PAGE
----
Many highly desirable writing instruments enjoy enhanced appeal because they are sought after by enthusiasts of different disciplines. Examples include these:
1. a Parker golf pencil sporting a Masonic imprint (Masons and Parker collectors want these),
2. an Eversharp "tree trunk" pencil (sought by Eversharp and Waterman collectors alike),
3. an Inkograph Mickey Mouse pencil (valued far more by fans of the mouse than fans of the pencils), and
4. a "sin" pencil (for fans of pencils, pens, gamblers, pin-up girls, and tobacciana . . . and aficionados of goofiness such as myself).
The vast majority of writing instruments are made of plated ("filled," if heavily plated) metal; however, many manufacturers also turned out pencils made from solid gold, like these:
1. an Eversharp,
2. an Edward Todd calendar pencil,
3. a Rauch 1851 patent combination,
4. a Rauch based on Mabie's October 3, 1854 patent,
5. a Tamis watch pencil.
However, intrinsic value also has its limits in elevating a pencil's status in its claim to the throne. With the price of gold as high as it is, the intrinsic value of pencils such as these is often eclipsed by the value of the metal from which they have been fashioned.
A writing instrument's association with a person or its context within the history of American industry will often greatly enhance its value. One excellent example is this solid gold Sheaffer, engraved with Craig Sheaffer's signature and mounted on an autographed presentation card addressed to Edd Dawson, one of the early pioneers in pencil collecting:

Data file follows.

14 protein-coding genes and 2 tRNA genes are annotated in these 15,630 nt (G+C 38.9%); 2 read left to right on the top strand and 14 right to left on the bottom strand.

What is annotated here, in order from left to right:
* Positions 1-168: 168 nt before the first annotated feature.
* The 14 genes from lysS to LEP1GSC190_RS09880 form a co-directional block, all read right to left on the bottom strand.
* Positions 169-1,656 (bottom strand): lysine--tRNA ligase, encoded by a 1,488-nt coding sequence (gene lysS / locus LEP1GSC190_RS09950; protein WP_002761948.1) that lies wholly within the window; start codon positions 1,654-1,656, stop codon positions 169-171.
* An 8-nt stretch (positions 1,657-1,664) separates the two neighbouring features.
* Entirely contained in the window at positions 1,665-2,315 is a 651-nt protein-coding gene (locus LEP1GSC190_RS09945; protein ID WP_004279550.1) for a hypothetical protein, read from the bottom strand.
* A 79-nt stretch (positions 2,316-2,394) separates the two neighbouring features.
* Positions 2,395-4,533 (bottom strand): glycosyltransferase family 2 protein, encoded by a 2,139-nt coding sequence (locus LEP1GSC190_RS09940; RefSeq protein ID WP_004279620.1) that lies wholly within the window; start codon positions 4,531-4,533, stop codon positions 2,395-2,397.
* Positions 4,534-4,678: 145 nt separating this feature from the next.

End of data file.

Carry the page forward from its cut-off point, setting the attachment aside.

The earliest American pencils, made in the 1830s and 1840s, provide insights into the development of the American pencilmaking industry during its infancy, their history is significant . . . but perhaps only within our community of enthusiasts.
1. an Addison,
2. a Hague,
3. a Rauch,
4. a Lownds, and
5. a Bard & Brothers (predecessor to Mabie, Todd & Co.).
On a larger scale, the nearly complete factory archive from the Dur-O-Lite Pencil Company, which I acquired in 2018, preserves the company's history:
Could any one pencil out of all of these single-handedly be declared King above all the others? One could spend hours debating the question of which of these is the best . . . which means no, none of them could.
Putting it all together
To be crowned King in a collection of more than 15,000 pencils, one piece must score highly on all fronts: it must be rare, with just enough surviving examples to establish a market; it must have some ingenious construction to grab a collector's attention; it must hail from a "royal" family, famed outside the world of pencils; it should have crossover appeal to collectors in other disciplines; it should have historic significance; and it should be made of some material other than plated base metal.
I can think of only one that checks off all these boxes: